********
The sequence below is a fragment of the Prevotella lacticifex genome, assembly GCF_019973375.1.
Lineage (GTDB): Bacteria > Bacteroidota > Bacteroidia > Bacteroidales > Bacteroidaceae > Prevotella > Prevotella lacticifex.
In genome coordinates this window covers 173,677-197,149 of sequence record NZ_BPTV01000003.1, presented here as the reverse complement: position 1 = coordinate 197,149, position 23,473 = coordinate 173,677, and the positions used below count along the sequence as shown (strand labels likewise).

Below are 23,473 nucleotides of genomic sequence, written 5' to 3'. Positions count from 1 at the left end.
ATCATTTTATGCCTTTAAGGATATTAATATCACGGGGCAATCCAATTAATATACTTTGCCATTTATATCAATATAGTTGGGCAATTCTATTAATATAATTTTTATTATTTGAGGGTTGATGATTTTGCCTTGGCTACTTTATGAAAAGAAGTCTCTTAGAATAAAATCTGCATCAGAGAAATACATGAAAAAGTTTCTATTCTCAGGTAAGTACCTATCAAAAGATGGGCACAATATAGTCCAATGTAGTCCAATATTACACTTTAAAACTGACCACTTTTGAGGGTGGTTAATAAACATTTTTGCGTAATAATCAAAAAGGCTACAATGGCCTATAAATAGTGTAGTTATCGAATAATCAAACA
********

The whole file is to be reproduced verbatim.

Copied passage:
The sequence below is a fragment of the Prevotella lacticifex genome, assembly GCF_019973375.1.
Lineage (GTDB): Bacteria > Bacteroidota > Bacteroidia > Bacteroidales > Bacteroidaceae > Prevotella > Prevotella lacticifex.
In genome coordinates this window covers 173,677-197,149 of sequence record NZ_BPTV01000003.1, presented here as the reverse complement: position 1 = coordinate 197,149, position 23,473 = coordinate 173,677, and the positions used below count along the sequence as shown (strand labels likewise).

Below are 23,473 nucleotides of genomic sequence, written 5' to 3'. Positions count from 1 at the left end.
ATCATTTTATGCCTTTAAGGATATTAATATCACGGGGCAATCCAATTAATATACTTTGCCATTTATATCAATATAGTTGGGCAATTCTATTAATATAATTTTTATTATTTGAGGGTTGATGATTTTGCCTTGGCTACTTTATGAAAAGAAGTCTCTTAGAATAAAATCTGCATCAGAGAAATACATGAAAAAGTTTCTATTCTCAGGTAAGTACCTATCAAAAGATGGGCACAATATAGTCCAATGTAGTCCAATATTACACTTTAAAACTGACCACTTTTGAGGGTGGTTAATAAACATTTTTGCGTAATAATCAAAAAGGCTACAATGGCCTATAAATAGTGTAGTTATCGAATAATCAAACA